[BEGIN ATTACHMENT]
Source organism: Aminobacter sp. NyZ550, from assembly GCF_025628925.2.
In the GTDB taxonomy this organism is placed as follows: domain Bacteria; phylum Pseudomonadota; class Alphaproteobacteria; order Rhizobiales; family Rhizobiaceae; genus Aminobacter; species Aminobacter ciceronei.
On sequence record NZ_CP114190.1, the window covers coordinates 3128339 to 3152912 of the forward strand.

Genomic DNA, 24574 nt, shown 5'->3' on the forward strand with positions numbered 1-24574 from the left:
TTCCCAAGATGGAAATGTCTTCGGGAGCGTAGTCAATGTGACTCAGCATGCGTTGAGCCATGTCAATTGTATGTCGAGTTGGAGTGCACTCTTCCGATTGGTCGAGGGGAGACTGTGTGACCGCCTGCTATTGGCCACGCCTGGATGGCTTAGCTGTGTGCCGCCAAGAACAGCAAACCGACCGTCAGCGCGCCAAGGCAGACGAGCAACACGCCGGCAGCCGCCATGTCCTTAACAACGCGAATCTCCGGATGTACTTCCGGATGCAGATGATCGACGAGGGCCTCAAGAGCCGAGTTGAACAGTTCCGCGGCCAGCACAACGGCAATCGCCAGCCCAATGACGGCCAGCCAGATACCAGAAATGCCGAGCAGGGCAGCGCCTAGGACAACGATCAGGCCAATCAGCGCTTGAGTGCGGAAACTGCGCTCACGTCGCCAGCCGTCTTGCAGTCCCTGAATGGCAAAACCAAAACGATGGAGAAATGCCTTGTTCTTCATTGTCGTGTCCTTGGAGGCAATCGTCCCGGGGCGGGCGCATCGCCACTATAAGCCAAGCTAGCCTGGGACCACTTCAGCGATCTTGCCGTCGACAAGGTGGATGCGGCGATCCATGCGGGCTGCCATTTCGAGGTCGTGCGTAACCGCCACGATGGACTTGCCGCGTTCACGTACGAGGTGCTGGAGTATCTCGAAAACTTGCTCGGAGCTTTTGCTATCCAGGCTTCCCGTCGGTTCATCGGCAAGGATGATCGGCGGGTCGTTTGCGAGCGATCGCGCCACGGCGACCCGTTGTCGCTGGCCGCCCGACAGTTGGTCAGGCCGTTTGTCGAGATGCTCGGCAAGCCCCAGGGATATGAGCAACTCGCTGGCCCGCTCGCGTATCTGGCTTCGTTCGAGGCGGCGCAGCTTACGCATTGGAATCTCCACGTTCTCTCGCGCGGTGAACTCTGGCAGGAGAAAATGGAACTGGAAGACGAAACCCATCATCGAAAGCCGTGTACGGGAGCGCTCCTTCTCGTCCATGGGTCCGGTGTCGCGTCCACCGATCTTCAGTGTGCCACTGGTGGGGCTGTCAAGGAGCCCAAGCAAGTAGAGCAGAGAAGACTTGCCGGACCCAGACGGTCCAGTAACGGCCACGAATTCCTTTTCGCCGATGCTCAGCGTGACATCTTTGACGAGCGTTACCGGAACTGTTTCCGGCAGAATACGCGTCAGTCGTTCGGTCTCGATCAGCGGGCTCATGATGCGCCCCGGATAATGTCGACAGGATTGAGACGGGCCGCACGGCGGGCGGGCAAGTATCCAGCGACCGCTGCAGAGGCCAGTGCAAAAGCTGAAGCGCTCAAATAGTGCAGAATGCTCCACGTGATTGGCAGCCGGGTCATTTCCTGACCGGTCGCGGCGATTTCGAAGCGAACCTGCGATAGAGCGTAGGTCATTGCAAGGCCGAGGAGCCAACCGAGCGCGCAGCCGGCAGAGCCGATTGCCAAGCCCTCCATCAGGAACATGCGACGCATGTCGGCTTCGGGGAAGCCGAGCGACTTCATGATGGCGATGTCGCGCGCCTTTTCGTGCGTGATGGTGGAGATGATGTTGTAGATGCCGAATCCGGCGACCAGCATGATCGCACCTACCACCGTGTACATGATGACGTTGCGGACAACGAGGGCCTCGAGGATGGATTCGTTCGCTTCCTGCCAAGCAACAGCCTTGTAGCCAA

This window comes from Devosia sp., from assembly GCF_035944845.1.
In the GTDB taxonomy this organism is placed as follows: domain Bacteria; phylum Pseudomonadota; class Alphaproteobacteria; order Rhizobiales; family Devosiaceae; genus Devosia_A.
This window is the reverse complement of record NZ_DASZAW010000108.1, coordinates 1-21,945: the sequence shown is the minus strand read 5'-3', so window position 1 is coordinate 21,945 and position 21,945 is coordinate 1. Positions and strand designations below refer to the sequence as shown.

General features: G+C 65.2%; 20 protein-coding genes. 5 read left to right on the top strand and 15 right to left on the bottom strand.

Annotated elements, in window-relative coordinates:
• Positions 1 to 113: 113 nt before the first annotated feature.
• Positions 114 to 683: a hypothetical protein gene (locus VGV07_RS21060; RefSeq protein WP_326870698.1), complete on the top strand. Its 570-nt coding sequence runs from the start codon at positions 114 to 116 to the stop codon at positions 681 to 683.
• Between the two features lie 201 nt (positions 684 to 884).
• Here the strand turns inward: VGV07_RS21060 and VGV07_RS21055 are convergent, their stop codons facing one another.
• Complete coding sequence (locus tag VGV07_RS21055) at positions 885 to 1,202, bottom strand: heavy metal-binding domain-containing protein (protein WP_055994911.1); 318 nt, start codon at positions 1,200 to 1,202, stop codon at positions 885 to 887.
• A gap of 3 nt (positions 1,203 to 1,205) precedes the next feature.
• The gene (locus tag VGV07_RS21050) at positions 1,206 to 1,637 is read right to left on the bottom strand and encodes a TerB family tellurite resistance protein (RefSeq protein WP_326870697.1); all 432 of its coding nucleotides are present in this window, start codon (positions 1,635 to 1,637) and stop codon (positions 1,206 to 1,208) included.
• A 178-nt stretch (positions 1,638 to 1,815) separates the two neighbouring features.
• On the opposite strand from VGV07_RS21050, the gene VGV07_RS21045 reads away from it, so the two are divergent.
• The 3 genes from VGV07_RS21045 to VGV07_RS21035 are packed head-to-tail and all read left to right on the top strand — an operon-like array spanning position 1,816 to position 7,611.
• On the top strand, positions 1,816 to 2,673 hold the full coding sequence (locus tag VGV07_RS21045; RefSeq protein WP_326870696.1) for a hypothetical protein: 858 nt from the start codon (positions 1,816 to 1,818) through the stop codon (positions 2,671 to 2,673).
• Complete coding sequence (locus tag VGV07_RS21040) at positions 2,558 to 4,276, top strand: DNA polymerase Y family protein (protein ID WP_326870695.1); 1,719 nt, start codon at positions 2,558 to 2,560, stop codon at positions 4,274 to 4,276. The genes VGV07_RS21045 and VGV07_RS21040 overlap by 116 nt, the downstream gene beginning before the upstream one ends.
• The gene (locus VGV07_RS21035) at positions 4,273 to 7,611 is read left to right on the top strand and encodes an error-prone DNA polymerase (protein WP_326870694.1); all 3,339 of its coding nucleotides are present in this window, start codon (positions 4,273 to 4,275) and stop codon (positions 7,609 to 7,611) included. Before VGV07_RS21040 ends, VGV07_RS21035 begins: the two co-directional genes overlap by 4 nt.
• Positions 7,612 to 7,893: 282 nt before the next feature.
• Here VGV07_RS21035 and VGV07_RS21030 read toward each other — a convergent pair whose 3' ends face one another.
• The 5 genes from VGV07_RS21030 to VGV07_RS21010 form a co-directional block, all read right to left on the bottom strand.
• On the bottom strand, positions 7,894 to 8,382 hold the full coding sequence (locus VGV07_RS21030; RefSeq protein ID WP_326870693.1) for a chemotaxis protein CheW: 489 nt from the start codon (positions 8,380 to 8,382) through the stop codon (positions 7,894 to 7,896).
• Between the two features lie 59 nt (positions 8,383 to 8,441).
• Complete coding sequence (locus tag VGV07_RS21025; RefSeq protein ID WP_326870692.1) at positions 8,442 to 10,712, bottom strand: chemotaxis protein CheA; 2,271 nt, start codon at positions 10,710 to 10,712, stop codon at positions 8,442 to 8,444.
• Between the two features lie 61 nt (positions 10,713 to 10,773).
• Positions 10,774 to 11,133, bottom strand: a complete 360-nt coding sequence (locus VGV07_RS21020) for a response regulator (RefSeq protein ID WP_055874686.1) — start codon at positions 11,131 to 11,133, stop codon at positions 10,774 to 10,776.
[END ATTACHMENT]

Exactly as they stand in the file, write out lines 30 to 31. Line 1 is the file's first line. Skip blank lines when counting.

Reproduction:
• Between the two features lie 61 nt (positions 10,713 to 10,773).
• Positions 10,774 to 11,133, bottom strand: a complete 360-nt coding sequence (locus VGV07_RS21020) for a response regulator (RefSeq protein ID WP_055874686.1) — start codon at positions 11,131 to 11,133, stop codon at positions 10,774 to 10,776.